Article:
Russia’s official reaction to the French tragedy was little more than diplomatic correctness. President Vladimir Putin expressed his condolences to François Hollande in a formal statement and then spoke to the French president on the phone. The Russian people, however, have not seen or heard their leader say words of sympathy either for those killed or for the French. State TV showed Putin’s photo, followed by a photo of his press spokesman, who informed the viewers about Putin’s reaction in a voice-over. Russian Foreign Minister Sergey Lavrov was delegated to join the unity march in Paris on January 11. Indeed, after a year marked by confrontation with the West, Putin’s appearance alongside his Western counterparts as they solemnly expressed their unity would have been odd, even embarrassing.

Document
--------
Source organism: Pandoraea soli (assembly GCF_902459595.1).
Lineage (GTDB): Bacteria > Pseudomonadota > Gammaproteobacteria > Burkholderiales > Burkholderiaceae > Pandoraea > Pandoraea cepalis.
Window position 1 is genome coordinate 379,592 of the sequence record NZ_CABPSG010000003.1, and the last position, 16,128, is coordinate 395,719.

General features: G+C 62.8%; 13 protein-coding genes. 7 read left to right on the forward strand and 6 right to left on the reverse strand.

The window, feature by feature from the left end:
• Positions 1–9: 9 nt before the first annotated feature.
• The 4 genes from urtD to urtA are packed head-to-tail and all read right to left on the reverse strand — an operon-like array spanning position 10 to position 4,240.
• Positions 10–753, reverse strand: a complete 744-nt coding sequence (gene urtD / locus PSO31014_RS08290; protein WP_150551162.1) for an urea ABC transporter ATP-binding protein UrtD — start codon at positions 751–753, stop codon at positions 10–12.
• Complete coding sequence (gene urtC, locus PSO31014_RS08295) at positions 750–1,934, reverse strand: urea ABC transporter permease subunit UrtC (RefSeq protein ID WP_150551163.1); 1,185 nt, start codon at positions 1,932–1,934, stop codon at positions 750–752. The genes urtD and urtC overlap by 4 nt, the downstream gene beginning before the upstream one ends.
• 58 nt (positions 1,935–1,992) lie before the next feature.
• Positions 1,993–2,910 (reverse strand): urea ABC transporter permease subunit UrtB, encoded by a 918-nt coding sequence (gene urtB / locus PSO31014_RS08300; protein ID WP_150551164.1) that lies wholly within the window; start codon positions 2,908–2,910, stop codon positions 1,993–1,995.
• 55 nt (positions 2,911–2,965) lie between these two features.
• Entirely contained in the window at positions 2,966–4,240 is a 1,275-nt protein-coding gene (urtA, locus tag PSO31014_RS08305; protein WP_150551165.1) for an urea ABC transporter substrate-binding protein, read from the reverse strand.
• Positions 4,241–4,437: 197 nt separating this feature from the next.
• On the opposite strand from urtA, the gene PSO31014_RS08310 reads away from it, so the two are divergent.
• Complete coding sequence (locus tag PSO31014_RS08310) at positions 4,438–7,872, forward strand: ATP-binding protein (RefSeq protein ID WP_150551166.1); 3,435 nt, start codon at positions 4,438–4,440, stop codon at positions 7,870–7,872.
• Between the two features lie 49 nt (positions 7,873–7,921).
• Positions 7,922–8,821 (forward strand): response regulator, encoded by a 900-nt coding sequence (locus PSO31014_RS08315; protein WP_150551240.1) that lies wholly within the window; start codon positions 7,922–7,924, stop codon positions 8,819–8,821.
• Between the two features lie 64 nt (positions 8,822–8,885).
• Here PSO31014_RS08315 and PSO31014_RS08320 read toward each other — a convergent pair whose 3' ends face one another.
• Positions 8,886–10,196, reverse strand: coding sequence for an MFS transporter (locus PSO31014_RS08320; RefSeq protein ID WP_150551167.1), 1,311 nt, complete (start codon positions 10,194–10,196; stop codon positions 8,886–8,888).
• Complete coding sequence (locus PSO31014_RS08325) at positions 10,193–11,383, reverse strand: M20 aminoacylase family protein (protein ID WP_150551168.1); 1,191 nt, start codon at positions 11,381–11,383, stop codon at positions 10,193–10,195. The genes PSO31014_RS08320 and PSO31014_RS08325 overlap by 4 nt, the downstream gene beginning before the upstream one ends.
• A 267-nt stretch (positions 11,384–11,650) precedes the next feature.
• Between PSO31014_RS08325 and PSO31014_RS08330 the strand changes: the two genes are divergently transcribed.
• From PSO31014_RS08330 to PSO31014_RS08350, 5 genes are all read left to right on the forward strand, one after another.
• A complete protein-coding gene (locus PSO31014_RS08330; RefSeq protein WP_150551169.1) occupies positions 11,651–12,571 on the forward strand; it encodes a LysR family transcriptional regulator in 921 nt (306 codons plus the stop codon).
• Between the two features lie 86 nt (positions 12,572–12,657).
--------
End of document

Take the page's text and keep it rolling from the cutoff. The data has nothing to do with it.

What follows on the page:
On the day of the march that brought together over one and a half million people in Paris alone, Russian state TV’s report sounded decent and respectful. But the news report on the march was the only occasion on which this unusual restraint was evident. The participants of a state TV talk show that was aired the very same evening emphasised Russia’s moral superiority and criticised Europe for its hubris, its moral decline, and its faulty policies.
For the full article, please visit the website of the European Council on Foreign Relations.